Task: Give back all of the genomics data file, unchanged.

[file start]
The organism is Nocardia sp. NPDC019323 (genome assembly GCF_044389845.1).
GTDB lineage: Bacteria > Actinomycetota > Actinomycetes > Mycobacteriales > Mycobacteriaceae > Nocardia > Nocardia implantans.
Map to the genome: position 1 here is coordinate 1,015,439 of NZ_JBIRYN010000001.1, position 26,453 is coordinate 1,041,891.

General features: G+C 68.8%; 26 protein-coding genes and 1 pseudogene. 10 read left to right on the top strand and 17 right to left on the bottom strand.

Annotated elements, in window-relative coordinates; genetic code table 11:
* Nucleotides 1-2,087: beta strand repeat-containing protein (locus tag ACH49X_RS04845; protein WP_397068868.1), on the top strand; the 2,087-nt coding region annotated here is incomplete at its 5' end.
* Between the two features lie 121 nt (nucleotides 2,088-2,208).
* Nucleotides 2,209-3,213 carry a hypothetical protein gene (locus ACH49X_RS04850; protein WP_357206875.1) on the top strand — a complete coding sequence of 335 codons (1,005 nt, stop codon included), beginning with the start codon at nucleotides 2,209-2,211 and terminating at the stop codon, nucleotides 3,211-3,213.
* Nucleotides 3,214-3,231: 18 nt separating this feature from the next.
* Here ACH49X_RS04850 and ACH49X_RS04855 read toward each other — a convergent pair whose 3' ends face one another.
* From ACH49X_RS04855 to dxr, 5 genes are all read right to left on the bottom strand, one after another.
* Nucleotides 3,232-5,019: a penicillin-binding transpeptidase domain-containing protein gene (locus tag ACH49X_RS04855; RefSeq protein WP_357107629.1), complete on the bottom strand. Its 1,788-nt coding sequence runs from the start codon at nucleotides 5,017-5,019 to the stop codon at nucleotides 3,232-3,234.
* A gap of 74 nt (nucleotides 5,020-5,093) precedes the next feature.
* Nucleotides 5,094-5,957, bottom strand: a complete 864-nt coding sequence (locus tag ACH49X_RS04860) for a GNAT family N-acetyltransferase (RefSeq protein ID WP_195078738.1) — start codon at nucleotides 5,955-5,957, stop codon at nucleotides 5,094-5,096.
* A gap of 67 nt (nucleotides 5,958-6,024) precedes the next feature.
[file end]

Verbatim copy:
The organism is Nocardia sp. NPDC019323 (genome assembly GCF_044389845.1).
GTDB lineage: Bacteria > Actinomycetota > Actinomycetes > Mycobacteriales > Mycobacteriaceae > Nocardia > Nocardia implantans.
Map to the genome: position 1 here is coordinate 1,015,439 of NZ_JBIRYN010000001.1, position 26,453 is coordinate 1,041,891.

General features: G+C 68.8%; 26 protein-coding genes and 1 pseudogene. 10 read left to right on the top strand and 17 right to left on the bottom strand.

Annotated elements, in window-relative coordinates; genetic code table 11:
* Nucleotides 1-2,087: beta strand repeat-containing protein (locus tag ACH49X_RS04845; protein WP_397068868.1), on the top strand; the 2,087-nt coding region annotated here is incomplete at its 5' end.
* Between the two features lie 121 nt (nucleotides 2,088-2,208).
* Nucleotides 2,209-3,213 carry a hypothetical protein gene (locus ACH49X_RS04850; protein WP_357206875.1) on the top strand — a complete coding sequence of 335 codons (1,005 nt, stop codon included), beginning with the start codon at nucleotides 2,209-2,211 and terminating at the stop codon, nucleotides 3,211-3,213.
* Nucleotides 3,214-3,231: 18 nt separating this feature from the next.
* Here ACH49X_RS04850 and ACH49X_RS04855 read toward each other — a convergent pair whose 3' ends face one another.
* From ACH49X_RS04855 to dxr, 5 genes are all read right to left on the bottom strand, one after another.
* Nucleotides 3,232-5,019: a penicillin-binding transpeptidase domain-containing protein gene (locus tag ACH49X_RS04855; RefSeq protein WP_357107629.1), complete on the bottom strand. Its 1,788-nt coding sequence runs from the start codon at nucleotides 5,017-5,019 to the stop codon at nucleotides 3,232-3,234.
* A gap of 74 nt (nucleotides 5,020-5,093) precedes the next feature.
* Nucleotides 5,094-5,957, bottom strand: a complete 864-nt coding sequence (locus tag ACH49X_RS04860) for a GNAT family N-acetyltransferase (RefSeq protein ID WP_195078738.1) — start codon at nucleotides 5,955-5,957, stop codon at nucleotides 5,094-5,096.
* A gap of 67 nt (nucleotides 5,958-6,024) precedes the next feature.